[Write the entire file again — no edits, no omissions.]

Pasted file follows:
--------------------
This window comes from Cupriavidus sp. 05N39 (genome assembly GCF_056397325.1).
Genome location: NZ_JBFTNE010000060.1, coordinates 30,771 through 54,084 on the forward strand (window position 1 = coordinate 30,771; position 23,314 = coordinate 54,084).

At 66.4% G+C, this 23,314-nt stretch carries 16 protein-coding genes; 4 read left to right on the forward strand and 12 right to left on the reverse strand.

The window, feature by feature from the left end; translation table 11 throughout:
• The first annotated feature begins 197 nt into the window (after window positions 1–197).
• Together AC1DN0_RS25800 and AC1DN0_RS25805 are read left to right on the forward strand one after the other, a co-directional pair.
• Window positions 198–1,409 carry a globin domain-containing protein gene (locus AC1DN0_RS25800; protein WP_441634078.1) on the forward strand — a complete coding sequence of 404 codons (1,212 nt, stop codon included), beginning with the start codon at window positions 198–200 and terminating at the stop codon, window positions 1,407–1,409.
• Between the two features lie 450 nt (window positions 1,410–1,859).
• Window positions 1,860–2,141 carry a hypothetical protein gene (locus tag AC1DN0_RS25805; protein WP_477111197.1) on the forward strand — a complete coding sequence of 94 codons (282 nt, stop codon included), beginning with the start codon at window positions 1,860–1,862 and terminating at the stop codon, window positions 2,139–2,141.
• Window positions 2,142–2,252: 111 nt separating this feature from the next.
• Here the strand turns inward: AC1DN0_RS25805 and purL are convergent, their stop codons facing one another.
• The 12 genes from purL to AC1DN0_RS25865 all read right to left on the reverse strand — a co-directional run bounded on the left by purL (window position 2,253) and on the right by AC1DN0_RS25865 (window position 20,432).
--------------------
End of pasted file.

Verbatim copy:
This window comes from Cupriavidus sp. 05N39 (genome assembly GCF_056397325.1).
Genome location: NZ_JBFTNE010000060.1, coordinates 30,771 through 54,084 on the forward strand (window position 1 = coordinate 30,771; position 23,314 = coordinate 54,084).

At 66.4% G+C, this 23,314-nt stretch carries 16 protein-coding genes; 4 read left to right on the forward strand and 12 right to left on the reverse strand.

The window, feature by feature from the left end; translation table 11 throughout:
• The first annotated feature begins 197 nt into the window (after window positions 1–197).
• Together AC1DN0_RS25800 and AC1DN0_RS25805 are read left to right on the forward strand one after the other, a co-directional pair.
• Window positions 198–1,409 carry a globin domain-containing protein gene (locus AC1DN0_RS25800; protein WP_441634078.1) on the forward strand — a complete coding sequence of 404 codons (1,212 nt, stop codon included), beginning with the start codon at window positions 198–200 and terminating at the stop codon, window positions 1,407–1,409.
• Between the two features lie 450 nt (window positions 1,410–1,859).
• Window positions 1,860–2,141 carry a hypothetical protein gene (locus tag AC1DN0_RS25805; protein WP_477111197.1) on the forward strand — a complete coding sequence of 94 codons (282 nt, stop codon included), beginning with the start codon at window positions 1,860–1,862 and terminating at the stop codon, window positions 2,139–2,141.
• Window positions 2,142–2,252: 111 nt separating this feature from the next.
• Here the strand turns inward: AC1DN0_RS25805 and purL are convergent, their stop codons facing one another.
• The 12 genes from purL to AC1DN0_RS25865 all read right to left on the reverse strand — a co-directional run bounded on the left by purL (window position 2,253) and on the right by AC1DN0_RS25865 (window position 20,432).